For safety reasons it is important no large amounts of cash to carry with you. Exceptions are longer trips to remote provinces.
Exist z. B. Both payment options in the restaurant, so under certain circumstances the cash payment can be the cheaper option. If you have the option of using a travel credit card to obtain Canadian dollars free of charge, you can expect fewer additional costs with a cash payment than with the chargeable cashless payment - in this case the detour to the ATM is worthwhile.
Cashless payment in Canada
Cashless card payments are undoubtedly the number one payment method in Canada. This also applies to tourists.
In some cases, Canada can only pay by credit card. For example with rental car companies. Here the credit card is the only accepted means of payment. A hotel or flight booking is often no longer possible with cash payment.
Credit cards from Visa or Mastercard are most widely accepted for cashless payments, American Express is also very often accepted. Girocards (EC cards) with the Maestro logo are also not infrequently accepted, but not to the same extent as credit cards.
With cashless payment by debit card, fees are incurred for currency exchange outside the euro zone. So you have to pay a foreign transaction fee of 1 to 4% of the invoice amount calculate. This fee is calculated by the German house bank or the credit card company. In addition, in some cases there is a - usually very small - fee on the part of the collecting merchant for the use of the card terminal.
Safe handling of the currency of Canada
In international comparison, Canada is considered a very safe travel destination with a low crime rate. Nevertheless, when traveling to Canada it is necessary to observe the usual safety rules - especially with regard to payment methods - in order not to experience any unpleasant surprises:
Safe storage: Cash, money cards and valuables should always be carried on the body in Canada, ideally in breast pouches or fanny packs. Despite the low crime rate, there are petty criminals, and occasionally gangs of thieves, in the tourist areas. Keeping them in backpacks or handbags is an invitation for thieves.
Carry little cash: In Canada, you can pay by card or withdraw money almost everywhere. For this reason, it is not only unnecessary but also negligent to have large amounts of cash in your luggage.
Have card blocking emergency call ready: If a credit card or girocard is stolen or lost, the immediate blocking of the card has top priority. This emergency number (+49 116 116) is internationally valid and accessible around the clock.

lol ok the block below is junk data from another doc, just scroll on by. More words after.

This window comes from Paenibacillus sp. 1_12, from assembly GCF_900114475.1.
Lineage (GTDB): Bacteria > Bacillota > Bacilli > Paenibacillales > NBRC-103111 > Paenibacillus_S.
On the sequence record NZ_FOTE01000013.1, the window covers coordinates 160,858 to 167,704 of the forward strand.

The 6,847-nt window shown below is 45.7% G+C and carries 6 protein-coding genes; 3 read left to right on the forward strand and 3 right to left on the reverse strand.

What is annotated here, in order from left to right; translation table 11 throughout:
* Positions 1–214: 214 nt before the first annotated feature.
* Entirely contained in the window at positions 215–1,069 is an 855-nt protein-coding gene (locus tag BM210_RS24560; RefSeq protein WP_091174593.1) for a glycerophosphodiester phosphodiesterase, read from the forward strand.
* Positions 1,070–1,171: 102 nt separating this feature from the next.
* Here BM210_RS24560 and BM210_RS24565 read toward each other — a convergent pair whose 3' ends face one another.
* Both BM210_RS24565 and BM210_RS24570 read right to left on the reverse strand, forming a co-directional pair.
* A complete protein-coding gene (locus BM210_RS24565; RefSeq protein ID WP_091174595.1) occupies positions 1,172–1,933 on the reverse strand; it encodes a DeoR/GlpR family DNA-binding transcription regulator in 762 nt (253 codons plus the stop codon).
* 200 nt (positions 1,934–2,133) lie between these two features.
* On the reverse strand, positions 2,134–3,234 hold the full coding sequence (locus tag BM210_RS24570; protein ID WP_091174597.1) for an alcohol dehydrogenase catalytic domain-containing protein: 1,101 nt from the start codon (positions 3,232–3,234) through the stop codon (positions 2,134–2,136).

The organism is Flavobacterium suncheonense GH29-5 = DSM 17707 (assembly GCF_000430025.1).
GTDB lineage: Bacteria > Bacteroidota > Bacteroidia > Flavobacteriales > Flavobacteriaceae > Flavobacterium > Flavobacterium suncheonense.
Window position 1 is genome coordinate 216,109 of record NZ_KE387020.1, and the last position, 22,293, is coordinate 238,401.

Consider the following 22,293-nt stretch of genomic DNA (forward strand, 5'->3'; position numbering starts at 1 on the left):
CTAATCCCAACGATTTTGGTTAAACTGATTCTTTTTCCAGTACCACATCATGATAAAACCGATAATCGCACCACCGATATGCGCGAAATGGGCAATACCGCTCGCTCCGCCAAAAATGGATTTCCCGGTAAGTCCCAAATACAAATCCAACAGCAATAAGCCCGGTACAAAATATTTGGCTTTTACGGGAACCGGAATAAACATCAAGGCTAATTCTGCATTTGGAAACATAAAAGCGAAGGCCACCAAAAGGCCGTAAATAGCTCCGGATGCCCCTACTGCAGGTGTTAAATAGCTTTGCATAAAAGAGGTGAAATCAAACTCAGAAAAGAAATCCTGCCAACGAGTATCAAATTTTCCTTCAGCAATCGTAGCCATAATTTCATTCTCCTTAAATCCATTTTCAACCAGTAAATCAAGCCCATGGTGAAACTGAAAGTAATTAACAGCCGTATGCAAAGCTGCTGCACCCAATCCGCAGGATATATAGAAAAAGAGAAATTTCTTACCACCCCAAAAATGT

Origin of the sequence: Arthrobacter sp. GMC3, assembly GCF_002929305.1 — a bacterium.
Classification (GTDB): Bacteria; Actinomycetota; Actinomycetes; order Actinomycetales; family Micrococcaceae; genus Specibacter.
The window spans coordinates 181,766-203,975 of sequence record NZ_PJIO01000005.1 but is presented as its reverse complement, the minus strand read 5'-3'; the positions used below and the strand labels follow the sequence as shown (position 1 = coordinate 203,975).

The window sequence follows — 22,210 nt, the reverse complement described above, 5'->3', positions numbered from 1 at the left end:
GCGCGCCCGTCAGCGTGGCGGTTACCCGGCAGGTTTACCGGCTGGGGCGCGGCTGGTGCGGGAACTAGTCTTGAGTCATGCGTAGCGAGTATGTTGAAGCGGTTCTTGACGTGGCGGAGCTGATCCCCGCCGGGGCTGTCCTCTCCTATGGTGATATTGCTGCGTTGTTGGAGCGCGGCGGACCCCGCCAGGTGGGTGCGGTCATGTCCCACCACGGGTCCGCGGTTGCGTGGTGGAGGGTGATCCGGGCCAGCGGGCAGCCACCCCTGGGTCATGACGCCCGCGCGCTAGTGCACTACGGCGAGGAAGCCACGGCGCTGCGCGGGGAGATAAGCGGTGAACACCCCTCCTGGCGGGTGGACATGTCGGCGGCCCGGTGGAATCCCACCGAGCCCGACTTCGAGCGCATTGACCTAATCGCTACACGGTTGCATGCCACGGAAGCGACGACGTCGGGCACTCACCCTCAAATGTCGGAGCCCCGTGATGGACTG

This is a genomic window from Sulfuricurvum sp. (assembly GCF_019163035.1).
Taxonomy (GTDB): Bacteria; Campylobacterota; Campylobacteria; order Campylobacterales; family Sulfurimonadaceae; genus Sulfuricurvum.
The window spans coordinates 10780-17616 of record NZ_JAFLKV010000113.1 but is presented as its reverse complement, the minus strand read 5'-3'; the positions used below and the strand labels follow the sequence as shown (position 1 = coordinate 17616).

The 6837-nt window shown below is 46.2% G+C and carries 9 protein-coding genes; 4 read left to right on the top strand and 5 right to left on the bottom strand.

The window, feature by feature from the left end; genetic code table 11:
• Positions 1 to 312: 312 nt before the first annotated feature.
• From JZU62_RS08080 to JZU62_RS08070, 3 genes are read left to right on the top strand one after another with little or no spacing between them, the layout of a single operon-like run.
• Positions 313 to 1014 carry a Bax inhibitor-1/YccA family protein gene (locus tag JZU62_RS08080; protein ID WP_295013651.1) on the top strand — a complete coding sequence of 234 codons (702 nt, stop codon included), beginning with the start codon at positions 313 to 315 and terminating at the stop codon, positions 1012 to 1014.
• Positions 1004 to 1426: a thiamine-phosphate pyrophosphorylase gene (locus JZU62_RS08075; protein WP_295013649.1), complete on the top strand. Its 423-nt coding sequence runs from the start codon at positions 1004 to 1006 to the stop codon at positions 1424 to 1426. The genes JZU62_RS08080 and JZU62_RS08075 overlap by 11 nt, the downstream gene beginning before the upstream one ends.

Be careful when withdrawing money: It is safest to use ATMs in bank foyers. These are monitored by cameras and are regularly serviced. ATMs in dark alleys or unpopulated streets should also be avoided in safe travel destinations such as Canada.
Have replacement means of payment ready: Anyone who has a broadband travel fund in their luggage is capable of Plan B in an emergency. For example, it is advisable to take at least two cash cards with you. In the event of theft or loss, you can use the replacement card, as well as if a card is blocked or broken. Travelers checks are also suitable as a secure alternative means of payment.
History and trivia about the Canadian dollar
Before the first Canadian settlements were built, there was still the Barter, as the Inuit had done, was common in Canada. In order to conduct international trade, a single currency was necessary. The introduction of the French franc or the British pound was rejected because Canada wanted to emphasize its independence.
The Canadian currency has long been pegged to the British pound sterling. The first banks were founded in 1792 with the approval of the British government.
With the increasing influence of the US economy, the currency of Canada was increasingly based on the US dollar.
In 1858 the Canadian dollar was introduced in the metropolitan areas, but not yet nationwide.
It was not until 1871 that the Canadian dollar was officially introduced as the official currency for all of Canada and was only valid from this date in all provinces of the country without exception.
From 1973 the Canadian dollar coins are minted in Winnipeg. The coinage takes place in both English and French, as both languages are used as national languages in Canada.
Since 2011, banknotes in Canada have been made from a polymer material, until then this was only common in Australia. The polymer technology increases the security against forgery and the durability of the banknotes.